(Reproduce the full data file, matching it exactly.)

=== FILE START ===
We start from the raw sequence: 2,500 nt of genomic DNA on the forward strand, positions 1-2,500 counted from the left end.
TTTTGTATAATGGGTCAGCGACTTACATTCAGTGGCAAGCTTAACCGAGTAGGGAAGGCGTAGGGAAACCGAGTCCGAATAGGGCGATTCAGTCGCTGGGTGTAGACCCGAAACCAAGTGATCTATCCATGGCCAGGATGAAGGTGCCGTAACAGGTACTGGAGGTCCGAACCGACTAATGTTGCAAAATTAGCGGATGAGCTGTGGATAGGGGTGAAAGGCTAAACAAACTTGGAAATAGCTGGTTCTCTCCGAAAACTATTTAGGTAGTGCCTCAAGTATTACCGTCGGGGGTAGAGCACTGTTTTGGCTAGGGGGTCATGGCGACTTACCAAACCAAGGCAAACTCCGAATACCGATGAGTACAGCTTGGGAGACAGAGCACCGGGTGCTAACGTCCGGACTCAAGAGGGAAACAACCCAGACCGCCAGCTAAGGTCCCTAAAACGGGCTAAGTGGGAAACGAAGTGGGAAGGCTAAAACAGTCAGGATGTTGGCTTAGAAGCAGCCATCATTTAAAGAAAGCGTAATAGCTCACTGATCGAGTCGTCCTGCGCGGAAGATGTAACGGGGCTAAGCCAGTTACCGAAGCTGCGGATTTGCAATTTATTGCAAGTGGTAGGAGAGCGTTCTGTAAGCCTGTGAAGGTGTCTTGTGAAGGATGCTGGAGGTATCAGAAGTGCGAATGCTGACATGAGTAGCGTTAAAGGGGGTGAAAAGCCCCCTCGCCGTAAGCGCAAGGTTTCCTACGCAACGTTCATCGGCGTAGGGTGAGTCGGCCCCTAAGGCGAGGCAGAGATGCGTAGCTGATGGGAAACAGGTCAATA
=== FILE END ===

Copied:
We start from the raw sequence: 2,500 nt of genomic DNA on the forward strand, positions 1-2,500 counted from the left end.
TTTTGTATAATGGGTCAGCGACTTACATTCAGTGGCAAGCTTAACCGAGTAGGGAAGGCGTAGGGAAACCGAGTCCGAATAGGGCGATTCAGTCGCTGGGTGTAGACCCGAAACCAAGTGATCTATCCATGGCCAGGATGAAGGTGCCGTAACAGGTACTGGAGGTCCGAACCGACTAATGTTGCAAAATTAGCGGATGAGCTGTGGATAGGGGTGAAAGGCTAAACAAACTTGGAAATAGCTGGTTCTCTCCGAAAACTATTTAGGTAGTGCCTCAAGTATTACCGTCGGGGGTAGAGCACTGTTTTGGCTAGGGGGTCATGGCGACTTACCAAACCAAGGCAAACTCCGAATACCGATGAGTACAGCTTGGGAGACAGAGCACCGGGTGCTAACGTCCGGACTCAAGAGGGAAACAACCCAGACCGCCAGCTAAGGTCCCTAAAACGGGCTAAGTGGGAAACGAAGTGGGAAGGCTAAAACAGTCAGGATGTTGGCTTAGAAGCAGCCATCATTTAAAGAAAGCGTAATAGCTCACTGATCGAGTCGTCCTGCGCGGAAGATGTAACGGGGCTAAGCCAGTTACCGAAGCTGCGGATTTGCAATTTATTGCAAGTGGTAGGAGAGCGTTCTGTAAGCCTGTGAAGGTGTCTTGTGAAGGATGCTGGAGGTATCAGAAGTGCGAATGCTGACATGAGTAGCGTTAAAGGGGGTGAAAAGCCCCCTCGCCGTAAGCGCAAGGTTTCCTACGCAACGTTCATCGGCGTAGGGTGAGTCGGCCCCTAAGGCGAGGCAGAGATGCGTAGCTGATGGGAAACAGGTCAATA